Do you know how many calories you should eat in a day? If you haven’t heard the names Katch and McArdle, then you’re probably wrong about your energy needs.
The number of calories your body needs to function at a basic level every day is called your Basal Metabolic Rate, or BMR. This is the key piece of information you’ll need when creating a meal plan to support your fitness goals and is easy to determine, but the standard methods often produce inaccurate results.
We’re going to take a look at how to accurately determine the number of calories you should eat in a day, and why knowing your body fat percentage is a critical aspect in creating a meal plan to fit your goals.
Your Phone Doesn’t Know Your BMR
Relying on a diet app to determine how many calories you burn is newbie mistake #1. If this is how you’ve been calculating your daily calories, you’re not alone — we’ve all installed one of those calorie counting apps on our phone, plugged in our height, casually selected our level of activity, and accepted the number it spits back as what we should eat in a day. The problem is, that number is inaccurate (more on that later), and likely won’t help you achieve your fitness goals.
To find an accurate value, we’re going to take a look at a few methods for determining your BMR. Once you’ve got an idea of how many calories you need to eat in a day, you’ll be prepared to start creating a meal plan that is tailored to your needs.
How to Find Your Actual BMR
There are several well-known methods for determining how many calories you need to consume in a day. All involve a little math, but that can be done with online calculators. We’ll be comparing the basics of the three most commonly used methods, to determine which is most accurate in helping you achieve your fitness goals.
Most BMR calculations done by medical professionals use the Harris-Benedict equation. This calculation was developed in 1919, utilizing height, weight and age as the variables, then multiplying this by an activity factor. The activity factor is meant to guess how many calories above the baseline can be added to your intake. This is most likely the equation those apps on your phone are using.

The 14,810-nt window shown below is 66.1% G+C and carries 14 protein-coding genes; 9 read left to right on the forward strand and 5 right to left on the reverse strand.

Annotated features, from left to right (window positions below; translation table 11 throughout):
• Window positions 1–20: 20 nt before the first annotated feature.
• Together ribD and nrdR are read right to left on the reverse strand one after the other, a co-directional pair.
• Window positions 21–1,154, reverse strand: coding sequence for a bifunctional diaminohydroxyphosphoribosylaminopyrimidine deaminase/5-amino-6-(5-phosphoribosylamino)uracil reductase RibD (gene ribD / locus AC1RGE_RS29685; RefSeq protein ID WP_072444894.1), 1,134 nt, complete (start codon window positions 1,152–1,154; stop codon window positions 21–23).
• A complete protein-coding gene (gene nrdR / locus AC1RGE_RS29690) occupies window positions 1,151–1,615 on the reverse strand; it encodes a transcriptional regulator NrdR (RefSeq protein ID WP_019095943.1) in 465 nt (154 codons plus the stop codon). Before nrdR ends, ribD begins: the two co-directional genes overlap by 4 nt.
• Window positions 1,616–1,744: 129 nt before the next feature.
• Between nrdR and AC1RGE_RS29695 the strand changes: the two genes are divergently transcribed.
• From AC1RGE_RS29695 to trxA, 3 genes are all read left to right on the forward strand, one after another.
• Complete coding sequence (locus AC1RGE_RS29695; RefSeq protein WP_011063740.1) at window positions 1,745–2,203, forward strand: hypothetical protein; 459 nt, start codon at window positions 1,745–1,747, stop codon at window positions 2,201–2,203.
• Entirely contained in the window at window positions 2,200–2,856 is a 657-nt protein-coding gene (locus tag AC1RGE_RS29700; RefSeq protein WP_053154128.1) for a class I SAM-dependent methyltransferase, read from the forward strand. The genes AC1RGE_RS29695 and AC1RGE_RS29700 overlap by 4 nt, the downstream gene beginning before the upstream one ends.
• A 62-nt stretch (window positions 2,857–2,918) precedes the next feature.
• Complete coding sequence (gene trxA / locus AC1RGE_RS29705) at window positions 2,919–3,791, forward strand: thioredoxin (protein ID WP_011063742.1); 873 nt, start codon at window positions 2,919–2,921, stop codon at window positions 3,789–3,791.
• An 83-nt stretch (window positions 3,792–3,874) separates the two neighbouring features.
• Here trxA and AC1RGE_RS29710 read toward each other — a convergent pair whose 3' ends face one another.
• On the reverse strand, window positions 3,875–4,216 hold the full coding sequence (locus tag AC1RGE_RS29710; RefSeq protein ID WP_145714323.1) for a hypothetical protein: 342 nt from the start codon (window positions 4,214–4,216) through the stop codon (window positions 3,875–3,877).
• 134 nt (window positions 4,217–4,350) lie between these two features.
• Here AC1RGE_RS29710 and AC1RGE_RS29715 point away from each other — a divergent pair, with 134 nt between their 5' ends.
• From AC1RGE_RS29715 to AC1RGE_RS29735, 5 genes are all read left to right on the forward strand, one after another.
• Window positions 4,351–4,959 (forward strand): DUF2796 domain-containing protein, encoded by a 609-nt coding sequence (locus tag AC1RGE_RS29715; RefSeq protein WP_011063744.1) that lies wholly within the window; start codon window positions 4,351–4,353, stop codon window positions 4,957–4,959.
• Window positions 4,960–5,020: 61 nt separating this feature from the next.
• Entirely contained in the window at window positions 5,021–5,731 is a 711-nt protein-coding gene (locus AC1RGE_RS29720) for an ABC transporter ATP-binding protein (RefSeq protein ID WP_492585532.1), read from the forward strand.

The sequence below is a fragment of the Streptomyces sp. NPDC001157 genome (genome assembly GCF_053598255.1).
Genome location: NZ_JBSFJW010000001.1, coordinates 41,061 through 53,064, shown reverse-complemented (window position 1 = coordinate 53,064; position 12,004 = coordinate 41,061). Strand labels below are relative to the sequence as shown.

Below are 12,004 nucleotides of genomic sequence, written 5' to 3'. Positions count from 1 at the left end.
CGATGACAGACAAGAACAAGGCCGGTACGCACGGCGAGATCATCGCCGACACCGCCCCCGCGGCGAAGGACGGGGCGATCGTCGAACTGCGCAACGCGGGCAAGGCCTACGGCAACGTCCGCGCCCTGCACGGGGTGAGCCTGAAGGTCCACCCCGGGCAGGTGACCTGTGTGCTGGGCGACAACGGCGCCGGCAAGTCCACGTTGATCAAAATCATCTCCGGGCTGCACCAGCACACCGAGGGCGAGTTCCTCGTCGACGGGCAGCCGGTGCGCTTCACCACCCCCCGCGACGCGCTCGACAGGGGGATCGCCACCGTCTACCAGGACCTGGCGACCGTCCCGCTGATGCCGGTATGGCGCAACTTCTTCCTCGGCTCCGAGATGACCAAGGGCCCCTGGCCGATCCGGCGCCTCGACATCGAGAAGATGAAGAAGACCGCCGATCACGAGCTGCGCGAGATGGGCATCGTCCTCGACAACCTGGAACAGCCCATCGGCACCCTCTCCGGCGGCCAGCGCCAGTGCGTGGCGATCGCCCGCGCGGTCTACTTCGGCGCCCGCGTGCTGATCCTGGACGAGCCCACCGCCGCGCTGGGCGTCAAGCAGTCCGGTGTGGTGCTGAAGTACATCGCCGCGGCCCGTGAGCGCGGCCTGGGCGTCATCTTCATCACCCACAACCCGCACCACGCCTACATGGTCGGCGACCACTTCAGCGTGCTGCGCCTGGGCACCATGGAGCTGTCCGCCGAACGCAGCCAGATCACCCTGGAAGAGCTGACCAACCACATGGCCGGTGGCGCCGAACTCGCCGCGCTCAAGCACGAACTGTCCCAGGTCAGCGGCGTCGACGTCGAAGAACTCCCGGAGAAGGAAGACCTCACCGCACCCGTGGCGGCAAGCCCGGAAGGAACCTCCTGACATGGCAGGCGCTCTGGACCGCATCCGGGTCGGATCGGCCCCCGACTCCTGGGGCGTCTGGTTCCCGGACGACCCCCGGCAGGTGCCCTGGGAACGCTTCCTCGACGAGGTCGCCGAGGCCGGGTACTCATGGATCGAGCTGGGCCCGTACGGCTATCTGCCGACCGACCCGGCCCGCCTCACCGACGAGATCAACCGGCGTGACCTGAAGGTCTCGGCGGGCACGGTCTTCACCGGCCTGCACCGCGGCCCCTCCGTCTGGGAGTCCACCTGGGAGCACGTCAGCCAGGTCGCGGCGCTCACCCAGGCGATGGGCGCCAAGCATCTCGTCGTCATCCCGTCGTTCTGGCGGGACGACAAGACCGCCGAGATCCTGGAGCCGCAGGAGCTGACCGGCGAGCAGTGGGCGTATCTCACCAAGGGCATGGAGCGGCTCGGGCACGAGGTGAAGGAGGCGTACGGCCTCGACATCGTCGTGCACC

The studies that led up to the development of this equation looked at how various disease states, like cancer and diabetes, can impact metabolic rate, and focused on a more active lifestyle than the one we live now. The Harris-Benedict equation was revised in the 80s for accuracy, though studies have since shown that this equation can overestimate daily energy expenditure by up to 300 calories in some groups
Similar to the Harris-Benedict method, the Mifflin-St. Jeor calculation also uses age, height, weight and an activity factor to arrive at the number of calories an individual should eat. Mifflin-St. Jeor is a 1990s conception of the calculation, accounting for a sedentary lifestyle.
A study done at the University of Massachusetts compared this energy expenditure calculator with the Harris-Benedict method described above, and noted that while Harris-Benedict more accurately predicted resting energy expenditure (REE) in active individuals, the Mifflin-St. Jeor method proved most successful with overweight or obese populations.
To put this in perspective, the calculator which has been shown to overestimate energy expenditure by up to 300 calories in some populations, is considered to be the more accurate of these two. Thankfully, there is a better way.
If you want the most accurate measure of how much energy your body burns at rest, smart money’s on Katch-McArdle. A simpler calculator than Harris-Benedict and Mifflin-St. Jeor, Katch-McArdle requires only weight and body fat percentage to reach your REE.
This formula finds the weight of your lean body mass (muscle, organs, bones and all other tissue that isn’t stored fat), and then determines how many calories you should eat in a day to maintain the function of this tissue. You can then either multiply this number by an activity factor, or track exercise separately, to reach the total energy expenditure.
Because neither age, sex nor height impacts how much energy is required to maintain a pound of lean mass, these variables aren’t used to calculate BMR with the Katch-McArdle equation.
Body Fat Percentage Matters
Knowing how much lean mass you have is a far more important piece of data than weight alone. Lean mass is metabolically active tissue that keeps your body running and burns calories, while most fat is not. Because body composition can vary so wildly from person to person, factoring in body fat percentage is really the best way to determine energy requirements.